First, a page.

A few posts below this one you read my account of shooting with Jack MacD. at the abandoned Pabst Brewery in Milwaukee. After seeing a few of my pictures, I thought you might enjoy seeing a few from Jack's early edit. He's the only guy I know personally who shoots with a Leica S2.
You might recall that Jack prints his work anywhere from large to very large and sells the prints to corporate clients for decor in hotels and commercial buildings. Anyway, for this reason he is always looking for potential panoramas, diptychs like the one above, and triptychs.
In Jack's impromptu portrait of me looking out the window you can start to get a bit of a sense of what the S2's large sensor and spectacular lenses will do for you. The files are vivid and lifelike, full of fine detail and texture and subtlety of color. Showing S2 files on the internet, of course, is a little like driving a Ferrari in a school zone.
By the way the subjective contrast in the portrait scene was much greater, with deep shadow on the right side of the picture. I'm assuming that the Leica lets Jack dig into the shadows pretty much at will. I took a few pictures of him in the same place, and I was thinking a white reflector would be needed to pick up a little extra detail on the shadowed side of the face. Not so with the S2, which is essentially capable of mimicking a reflector virtually.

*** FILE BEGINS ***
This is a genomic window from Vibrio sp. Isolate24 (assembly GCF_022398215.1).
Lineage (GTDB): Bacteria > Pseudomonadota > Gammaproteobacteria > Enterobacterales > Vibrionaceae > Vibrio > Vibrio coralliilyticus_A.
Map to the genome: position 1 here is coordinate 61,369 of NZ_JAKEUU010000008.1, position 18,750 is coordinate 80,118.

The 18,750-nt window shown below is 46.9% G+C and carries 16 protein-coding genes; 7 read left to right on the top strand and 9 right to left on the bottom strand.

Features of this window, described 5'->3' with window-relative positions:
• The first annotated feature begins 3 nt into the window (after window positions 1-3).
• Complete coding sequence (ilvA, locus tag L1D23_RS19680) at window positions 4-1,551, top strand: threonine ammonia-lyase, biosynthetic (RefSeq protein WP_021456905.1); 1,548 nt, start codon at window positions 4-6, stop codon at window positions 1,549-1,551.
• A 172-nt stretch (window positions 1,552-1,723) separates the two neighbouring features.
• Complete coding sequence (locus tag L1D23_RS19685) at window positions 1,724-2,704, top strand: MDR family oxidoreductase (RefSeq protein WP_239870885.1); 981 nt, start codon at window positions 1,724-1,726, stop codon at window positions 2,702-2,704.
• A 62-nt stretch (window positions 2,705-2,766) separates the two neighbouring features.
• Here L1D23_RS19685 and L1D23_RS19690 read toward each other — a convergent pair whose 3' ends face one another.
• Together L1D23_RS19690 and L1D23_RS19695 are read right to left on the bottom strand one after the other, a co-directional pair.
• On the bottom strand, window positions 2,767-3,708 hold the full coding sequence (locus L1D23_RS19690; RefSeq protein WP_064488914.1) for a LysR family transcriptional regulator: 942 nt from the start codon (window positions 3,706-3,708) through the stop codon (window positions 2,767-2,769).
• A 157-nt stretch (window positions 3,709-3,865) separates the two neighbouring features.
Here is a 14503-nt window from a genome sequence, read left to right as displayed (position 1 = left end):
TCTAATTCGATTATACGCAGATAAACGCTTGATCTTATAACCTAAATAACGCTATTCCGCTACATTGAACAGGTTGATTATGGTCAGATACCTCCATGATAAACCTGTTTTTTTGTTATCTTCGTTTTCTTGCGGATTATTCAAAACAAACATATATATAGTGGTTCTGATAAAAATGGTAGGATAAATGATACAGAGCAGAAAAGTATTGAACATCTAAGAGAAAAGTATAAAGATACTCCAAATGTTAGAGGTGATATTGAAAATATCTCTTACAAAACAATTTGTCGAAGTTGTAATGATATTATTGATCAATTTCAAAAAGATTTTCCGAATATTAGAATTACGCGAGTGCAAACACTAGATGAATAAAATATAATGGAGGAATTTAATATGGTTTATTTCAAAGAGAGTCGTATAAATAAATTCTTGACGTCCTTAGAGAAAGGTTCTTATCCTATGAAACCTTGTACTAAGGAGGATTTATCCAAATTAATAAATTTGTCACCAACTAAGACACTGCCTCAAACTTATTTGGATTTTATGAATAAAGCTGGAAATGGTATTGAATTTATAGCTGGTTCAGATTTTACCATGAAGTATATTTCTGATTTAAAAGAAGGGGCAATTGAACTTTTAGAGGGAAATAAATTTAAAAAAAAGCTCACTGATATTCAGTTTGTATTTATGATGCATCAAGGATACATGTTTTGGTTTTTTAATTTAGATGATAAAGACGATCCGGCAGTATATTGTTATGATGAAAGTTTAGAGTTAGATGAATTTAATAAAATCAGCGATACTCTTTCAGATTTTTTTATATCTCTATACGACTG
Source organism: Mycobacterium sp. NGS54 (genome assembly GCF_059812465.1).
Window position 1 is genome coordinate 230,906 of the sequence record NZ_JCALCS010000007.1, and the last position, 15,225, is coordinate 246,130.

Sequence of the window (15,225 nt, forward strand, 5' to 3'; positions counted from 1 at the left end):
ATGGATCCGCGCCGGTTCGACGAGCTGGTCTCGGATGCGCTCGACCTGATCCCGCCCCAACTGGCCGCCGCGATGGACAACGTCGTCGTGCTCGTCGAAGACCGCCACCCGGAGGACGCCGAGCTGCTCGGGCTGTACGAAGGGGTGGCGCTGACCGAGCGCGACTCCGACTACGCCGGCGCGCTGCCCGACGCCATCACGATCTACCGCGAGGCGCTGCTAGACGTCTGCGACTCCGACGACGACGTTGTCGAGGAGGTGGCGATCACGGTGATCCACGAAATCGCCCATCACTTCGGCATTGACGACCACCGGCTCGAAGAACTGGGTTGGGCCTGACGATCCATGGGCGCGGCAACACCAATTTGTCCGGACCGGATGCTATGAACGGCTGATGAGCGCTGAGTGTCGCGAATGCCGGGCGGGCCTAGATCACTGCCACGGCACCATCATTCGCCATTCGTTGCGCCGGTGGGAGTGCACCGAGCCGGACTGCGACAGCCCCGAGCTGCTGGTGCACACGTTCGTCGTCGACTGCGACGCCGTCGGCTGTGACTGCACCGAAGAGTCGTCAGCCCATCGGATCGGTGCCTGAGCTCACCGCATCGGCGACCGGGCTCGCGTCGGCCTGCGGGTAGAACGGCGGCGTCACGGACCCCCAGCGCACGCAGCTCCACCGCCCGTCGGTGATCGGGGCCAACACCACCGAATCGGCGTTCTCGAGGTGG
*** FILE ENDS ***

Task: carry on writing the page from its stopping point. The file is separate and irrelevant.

He has only two lenses, a 35mm and a 120mm (equivalent to 28mm and 96mm in 35mm format). The portrait was taken with the long lens. By the way, despite owning other cameras, including an M9, Jack guesses that he does 90% of all his photography with the S2—even family snapshots. I've heard him call it "my point-and-shoot," only partly joking.
These last two are of the same motifs as the first two pictures in my post—proof of the old adage that two photographers can shoot the same thing standing alongside each other and not make the same picture.
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Original contents copyright 2012 by Michael C. Johnston and/or the bylined author. All Rights Reserved.
Featured Comment by Scott Kirkpatrick: "The informal portrait of you shows signs of its MF origins that are not wasted at internet size. Besides the 'virtual fill light' from a little extra dynamic range, look at how well-rendered the middle tones are in your shirt. I think the difference is obvious, so maybe it is time for some blind testing with best case comparisons.
"I tried one of these a while back, comparing images of the same distant village with my M9 and a 75mm against a P45+ MF back (on my Hassy 500C) with a Zeiss 120. Tripod, mirror up, all that stuff. I asked Carl Weese to be the 'golden eyes' judge. He could tell pretty easily, that the rendering of details in the middle tones was more complete and lifelike from the P45+. It was obvious while pixel-peeping, but you could also tell at 800 pixels width."
Featured Comment by CMS: "That is really a great portrait!"